Does Nigeria have the best Somalia policy?

From the first moment that an African Union peacekeeping mission shipped to Somalia in 2007, backers of the force have engaged in an unrequited courtship with the continent’s peacekeeping powerhouse: Nigeria. At first, it looked like the country would send troops; it promised a battallion. But time went on and it never came. The foreign ...

By , International Crisis Group’s senior analyst for Colombia.
PETER BUSOMOKE/AFP/Getty Images
PETER BUSOMOKE/AFP/Getty Images
PETER BUSOMOKE/AFP/Getty Images

From the first moment that an African Union peacekeeping mission shipped to Somalia in 2007, backers of the force have engaged in an unrequited courtship with the continent's peacekeeping powerhouse: Nigeria. At first, it looked like the country would send troops; it promised a battallion. But time went on and it never came. The foreign ministry understandably waffled (Somalia is quite possibly the most toxic foreign policy question in the world -- it's just too deadly and too many people have gotten burned.) And now there is no promise of troops -- unless a few things change. Speaking at the Council on Foreign Relations today in Washington, Nigeria's Foreign Minister Henry Odein Ajumogobia talked about what that would mean.

In short, it would mean a lot more support from the West and a much fiercer mandate from the United Nations. "[I] don't think a peacekeeping force where there's no peace to keep is a good strategy," he said. "The African Union is now advocating a change of mandate in AMISOM from peacekeeping to peace enforcement." With the mandate, resources, supplies and logistics would also have to be boosted dramatically. "[A]nything short of these conditions will not only render [the mission] ineffective but will also expose [the peacekeepers] to unacceptable danger," exacerbating rather than ameliorating the problem.

This is a policy that Nigeria has pushed before, and it's also a refreshing step back from the rush to send in more troops in the wake of the recent bombings in Uganda. The AMISOM mission as it stands is something of a death trap -- with little payoff. In fact, so terrified, underequipped, and massively out-gunned are the blue helmets that they have reportedly taken to indiscriminate shelling of Mogadishu neighborhoods. Unsurprisingly, the casualities are likely to involve civilians. This is not a constructive approach, and it will take a lot more umph behind the mission before that changes.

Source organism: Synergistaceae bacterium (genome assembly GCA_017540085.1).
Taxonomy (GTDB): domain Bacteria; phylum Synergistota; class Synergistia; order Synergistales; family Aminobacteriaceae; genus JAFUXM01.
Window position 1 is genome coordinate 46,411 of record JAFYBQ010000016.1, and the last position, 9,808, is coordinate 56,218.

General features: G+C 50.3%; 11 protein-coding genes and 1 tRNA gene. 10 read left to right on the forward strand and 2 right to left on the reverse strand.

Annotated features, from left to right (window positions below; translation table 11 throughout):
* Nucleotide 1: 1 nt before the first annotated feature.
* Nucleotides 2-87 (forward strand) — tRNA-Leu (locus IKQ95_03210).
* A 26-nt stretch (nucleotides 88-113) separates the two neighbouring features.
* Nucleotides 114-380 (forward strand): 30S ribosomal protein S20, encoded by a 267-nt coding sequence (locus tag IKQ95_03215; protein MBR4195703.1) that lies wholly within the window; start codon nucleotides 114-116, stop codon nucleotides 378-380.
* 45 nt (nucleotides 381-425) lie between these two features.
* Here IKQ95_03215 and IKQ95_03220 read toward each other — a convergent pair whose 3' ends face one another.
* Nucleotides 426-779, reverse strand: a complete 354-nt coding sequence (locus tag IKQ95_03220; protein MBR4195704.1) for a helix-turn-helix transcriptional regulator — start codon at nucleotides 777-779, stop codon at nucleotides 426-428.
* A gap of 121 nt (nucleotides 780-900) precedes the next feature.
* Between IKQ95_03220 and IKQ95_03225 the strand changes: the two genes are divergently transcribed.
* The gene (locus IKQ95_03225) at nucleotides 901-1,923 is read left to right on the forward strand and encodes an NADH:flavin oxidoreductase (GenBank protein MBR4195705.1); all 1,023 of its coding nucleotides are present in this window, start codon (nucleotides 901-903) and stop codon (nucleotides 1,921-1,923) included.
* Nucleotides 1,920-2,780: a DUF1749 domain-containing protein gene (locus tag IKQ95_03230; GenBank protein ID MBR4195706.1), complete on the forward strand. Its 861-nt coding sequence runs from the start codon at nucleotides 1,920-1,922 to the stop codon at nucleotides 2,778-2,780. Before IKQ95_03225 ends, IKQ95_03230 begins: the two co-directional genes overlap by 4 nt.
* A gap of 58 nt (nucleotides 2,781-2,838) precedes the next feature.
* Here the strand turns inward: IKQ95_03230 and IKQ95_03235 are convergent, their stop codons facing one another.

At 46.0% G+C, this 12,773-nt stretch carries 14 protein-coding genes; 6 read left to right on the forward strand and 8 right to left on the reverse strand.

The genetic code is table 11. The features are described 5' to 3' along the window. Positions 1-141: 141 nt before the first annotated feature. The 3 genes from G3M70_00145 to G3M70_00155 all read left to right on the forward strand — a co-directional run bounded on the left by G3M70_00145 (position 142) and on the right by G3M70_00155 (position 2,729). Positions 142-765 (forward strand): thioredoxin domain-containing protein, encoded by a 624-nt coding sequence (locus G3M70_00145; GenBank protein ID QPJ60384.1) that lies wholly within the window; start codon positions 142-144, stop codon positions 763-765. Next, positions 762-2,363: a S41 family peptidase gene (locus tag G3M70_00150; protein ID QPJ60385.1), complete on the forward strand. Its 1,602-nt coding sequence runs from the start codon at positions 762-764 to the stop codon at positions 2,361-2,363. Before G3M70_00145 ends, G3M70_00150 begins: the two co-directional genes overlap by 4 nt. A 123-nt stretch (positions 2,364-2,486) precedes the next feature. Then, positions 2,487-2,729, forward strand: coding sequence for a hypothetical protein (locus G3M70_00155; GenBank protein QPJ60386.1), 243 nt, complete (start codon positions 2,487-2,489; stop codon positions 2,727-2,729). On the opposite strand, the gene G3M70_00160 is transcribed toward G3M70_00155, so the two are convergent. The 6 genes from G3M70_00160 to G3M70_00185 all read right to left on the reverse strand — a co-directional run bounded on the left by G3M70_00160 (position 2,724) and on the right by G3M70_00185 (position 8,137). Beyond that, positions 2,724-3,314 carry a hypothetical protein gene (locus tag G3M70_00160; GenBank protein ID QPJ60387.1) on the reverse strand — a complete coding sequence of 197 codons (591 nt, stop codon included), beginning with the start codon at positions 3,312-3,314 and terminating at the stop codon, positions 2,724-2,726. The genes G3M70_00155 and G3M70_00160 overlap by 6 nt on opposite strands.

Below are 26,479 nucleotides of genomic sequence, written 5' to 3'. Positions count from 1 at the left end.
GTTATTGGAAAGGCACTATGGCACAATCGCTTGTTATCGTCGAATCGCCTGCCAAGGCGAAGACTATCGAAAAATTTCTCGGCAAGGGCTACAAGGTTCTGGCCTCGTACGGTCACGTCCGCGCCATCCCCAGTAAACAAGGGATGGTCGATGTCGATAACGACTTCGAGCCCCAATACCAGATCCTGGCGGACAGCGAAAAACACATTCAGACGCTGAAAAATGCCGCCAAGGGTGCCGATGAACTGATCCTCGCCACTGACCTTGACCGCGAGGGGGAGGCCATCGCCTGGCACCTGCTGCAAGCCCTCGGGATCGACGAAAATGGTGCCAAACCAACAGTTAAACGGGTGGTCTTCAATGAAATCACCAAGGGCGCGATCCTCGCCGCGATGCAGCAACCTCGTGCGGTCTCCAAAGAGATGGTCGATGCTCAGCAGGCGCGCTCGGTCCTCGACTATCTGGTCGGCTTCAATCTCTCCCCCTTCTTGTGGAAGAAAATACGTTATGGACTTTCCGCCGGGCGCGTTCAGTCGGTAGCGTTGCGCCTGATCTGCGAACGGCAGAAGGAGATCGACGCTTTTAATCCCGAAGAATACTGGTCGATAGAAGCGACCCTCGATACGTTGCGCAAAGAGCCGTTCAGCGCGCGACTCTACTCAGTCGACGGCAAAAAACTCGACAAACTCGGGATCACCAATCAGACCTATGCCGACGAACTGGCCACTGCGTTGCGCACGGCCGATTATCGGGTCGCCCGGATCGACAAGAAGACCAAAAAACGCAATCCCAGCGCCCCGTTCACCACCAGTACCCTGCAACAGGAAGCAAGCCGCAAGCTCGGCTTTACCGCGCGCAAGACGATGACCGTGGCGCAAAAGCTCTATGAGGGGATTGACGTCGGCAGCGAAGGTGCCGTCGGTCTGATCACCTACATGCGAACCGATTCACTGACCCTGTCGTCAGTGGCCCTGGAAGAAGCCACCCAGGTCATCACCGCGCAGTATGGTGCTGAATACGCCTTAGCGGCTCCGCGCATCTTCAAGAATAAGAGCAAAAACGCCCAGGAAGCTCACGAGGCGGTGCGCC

From the first moment that an African Union peacekeeping mission shipped to Somalia in 2007, backers of the force have engaged in an unrequited courtship with the continent’s peacekeeping powerhouse: Nigeria. At first, it looked like the country would send troops; it promised a battallion. But time went on and it never came. The foreign ministry understandably waffled (Somalia is quite possibly the most toxic foreign policy question in the world — it’s just too deadly and too many people have gotten burned.) And now there is no promise of troops — unless a few things change. Speaking at the Council on Foreign Relations today in Washington, Nigeria’s Foreign Minister Henry Odein Ajumogobia talked about what that would mean.

In short, it would mean a lot more support from the West and a much fiercer mandate from the United Nations. "[I] don’t think a peacekeeping force where there’s no peace to keep is a good strategy," he said. "The African Union is now advocating a change of mandate in AMISOM from peacekeeping to peace enforcement." With the mandate, resources, supplies and logistics would also have to be boosted dramatically. "[A]nything short of these conditions will not only render [the mission] ineffective but will also expose [the peacekeepers] to unacceptable danger," exacerbating rather than ameliorating the problem.

This is a policy that Nigeria has pushed before, and it’s also a refreshing step back from the rush to send in more troops in the wake of the recent bombings in Uganda. The AMISOM mission as it stands is something of a death trap — with little payoff. In fact, so terrified, underequipped, and massively out-gunned are the blue helmets that they have reportedly taken to indiscriminate shelling of Mogadishu neighborhoods. Unsurprisingly, the casualities are likely to involve civilians. This is not a constructive approach, and it will take a lot more umph behind the mission before that changes. 

I find all this impressive at a time when much of the West seems to have thrown up its hands in exasperation on Somalia policy. Nigeria gets it; they get that their men and women would be the ones to suffer if the world doesn’t get this right. Hopefully that call to action carries the diplomatic weight it deserves. For this mission to succeed, the United States (which is pushing for more troops) and other backing nations really need Nigerian blue helmets. And they’ll have to fight to get them.

Elizabeth Dickinson is International Crisis Group’s senior analyst for Colombia.

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